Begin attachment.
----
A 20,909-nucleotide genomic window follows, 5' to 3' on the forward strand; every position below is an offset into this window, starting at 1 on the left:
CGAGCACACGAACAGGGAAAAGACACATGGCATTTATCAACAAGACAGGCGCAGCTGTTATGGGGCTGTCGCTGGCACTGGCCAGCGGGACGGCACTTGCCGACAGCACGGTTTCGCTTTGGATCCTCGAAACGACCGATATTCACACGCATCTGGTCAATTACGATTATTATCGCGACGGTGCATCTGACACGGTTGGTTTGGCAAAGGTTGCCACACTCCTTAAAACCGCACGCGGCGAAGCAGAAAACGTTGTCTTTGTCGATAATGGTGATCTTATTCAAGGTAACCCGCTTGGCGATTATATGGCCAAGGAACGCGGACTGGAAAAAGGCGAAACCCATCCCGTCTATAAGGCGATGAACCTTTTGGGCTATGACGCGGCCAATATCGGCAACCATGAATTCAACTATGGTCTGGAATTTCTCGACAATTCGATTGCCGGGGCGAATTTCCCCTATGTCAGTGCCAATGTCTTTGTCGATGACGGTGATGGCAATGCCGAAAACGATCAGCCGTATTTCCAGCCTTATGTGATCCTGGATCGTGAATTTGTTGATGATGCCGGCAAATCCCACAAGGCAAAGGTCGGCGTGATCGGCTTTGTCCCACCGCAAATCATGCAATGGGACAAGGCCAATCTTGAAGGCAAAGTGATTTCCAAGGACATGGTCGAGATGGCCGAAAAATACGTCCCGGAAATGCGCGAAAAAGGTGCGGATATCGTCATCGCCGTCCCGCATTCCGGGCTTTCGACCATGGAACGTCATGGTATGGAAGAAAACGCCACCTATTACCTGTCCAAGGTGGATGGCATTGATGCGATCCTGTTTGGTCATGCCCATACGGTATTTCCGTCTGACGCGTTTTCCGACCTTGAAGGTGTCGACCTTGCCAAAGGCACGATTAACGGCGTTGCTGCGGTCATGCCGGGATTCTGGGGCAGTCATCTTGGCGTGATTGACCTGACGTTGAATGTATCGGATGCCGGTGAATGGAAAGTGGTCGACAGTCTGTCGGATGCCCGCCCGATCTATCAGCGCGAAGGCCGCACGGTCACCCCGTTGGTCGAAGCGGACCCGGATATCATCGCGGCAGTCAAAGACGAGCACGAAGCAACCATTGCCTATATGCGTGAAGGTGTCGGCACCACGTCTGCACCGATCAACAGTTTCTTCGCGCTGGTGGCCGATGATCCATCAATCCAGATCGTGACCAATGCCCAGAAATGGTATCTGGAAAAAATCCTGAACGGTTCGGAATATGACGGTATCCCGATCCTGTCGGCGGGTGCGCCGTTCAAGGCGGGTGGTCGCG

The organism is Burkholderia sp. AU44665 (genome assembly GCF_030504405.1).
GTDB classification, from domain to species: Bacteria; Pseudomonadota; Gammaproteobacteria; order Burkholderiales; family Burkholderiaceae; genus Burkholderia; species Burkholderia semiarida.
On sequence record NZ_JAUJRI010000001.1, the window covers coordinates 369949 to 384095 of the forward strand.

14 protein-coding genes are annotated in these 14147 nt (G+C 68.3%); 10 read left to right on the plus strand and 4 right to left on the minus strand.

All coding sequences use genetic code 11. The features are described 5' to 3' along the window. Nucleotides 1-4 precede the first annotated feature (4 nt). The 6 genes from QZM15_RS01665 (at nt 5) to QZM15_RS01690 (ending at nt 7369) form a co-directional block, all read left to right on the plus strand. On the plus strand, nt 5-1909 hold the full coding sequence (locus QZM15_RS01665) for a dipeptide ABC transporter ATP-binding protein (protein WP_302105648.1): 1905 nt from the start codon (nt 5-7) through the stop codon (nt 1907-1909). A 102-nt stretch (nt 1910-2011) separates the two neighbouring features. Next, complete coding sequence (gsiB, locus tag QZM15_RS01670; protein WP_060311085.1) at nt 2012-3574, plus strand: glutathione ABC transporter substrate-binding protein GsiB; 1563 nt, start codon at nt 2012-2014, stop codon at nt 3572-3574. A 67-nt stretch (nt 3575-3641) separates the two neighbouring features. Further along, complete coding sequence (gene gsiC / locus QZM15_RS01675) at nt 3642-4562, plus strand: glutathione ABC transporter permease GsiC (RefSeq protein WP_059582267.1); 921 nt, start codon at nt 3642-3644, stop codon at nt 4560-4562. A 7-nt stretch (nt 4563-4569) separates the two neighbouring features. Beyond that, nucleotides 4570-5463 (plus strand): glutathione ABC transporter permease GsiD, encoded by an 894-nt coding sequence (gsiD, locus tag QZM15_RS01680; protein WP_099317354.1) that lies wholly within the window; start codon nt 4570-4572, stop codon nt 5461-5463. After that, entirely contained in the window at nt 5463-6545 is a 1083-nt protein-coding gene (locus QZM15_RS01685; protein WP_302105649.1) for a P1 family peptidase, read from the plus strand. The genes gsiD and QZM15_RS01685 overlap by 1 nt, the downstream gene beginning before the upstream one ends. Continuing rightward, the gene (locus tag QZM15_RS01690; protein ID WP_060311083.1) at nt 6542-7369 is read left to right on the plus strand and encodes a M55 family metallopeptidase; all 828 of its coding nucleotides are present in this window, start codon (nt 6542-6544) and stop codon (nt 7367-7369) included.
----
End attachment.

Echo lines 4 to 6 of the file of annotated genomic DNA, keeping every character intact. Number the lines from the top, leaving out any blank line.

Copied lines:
GTDB classification, from domain to species: Bacteria; Pseudomonadota; Gammaproteobacteria; order Burkholderiales; family Burkholderiaceae; genus Burkholderia; species Burkholderia semiarida.
On sequence record NZ_JAUJRI010000001.1, the window covers coordinates 369949 to 384095 of the forward strand.

14 protein-coding genes are annotated in these 14147 nt (G+C 68.3%); 10 read left to right on the plus strand and 4 right to left on the minus strand.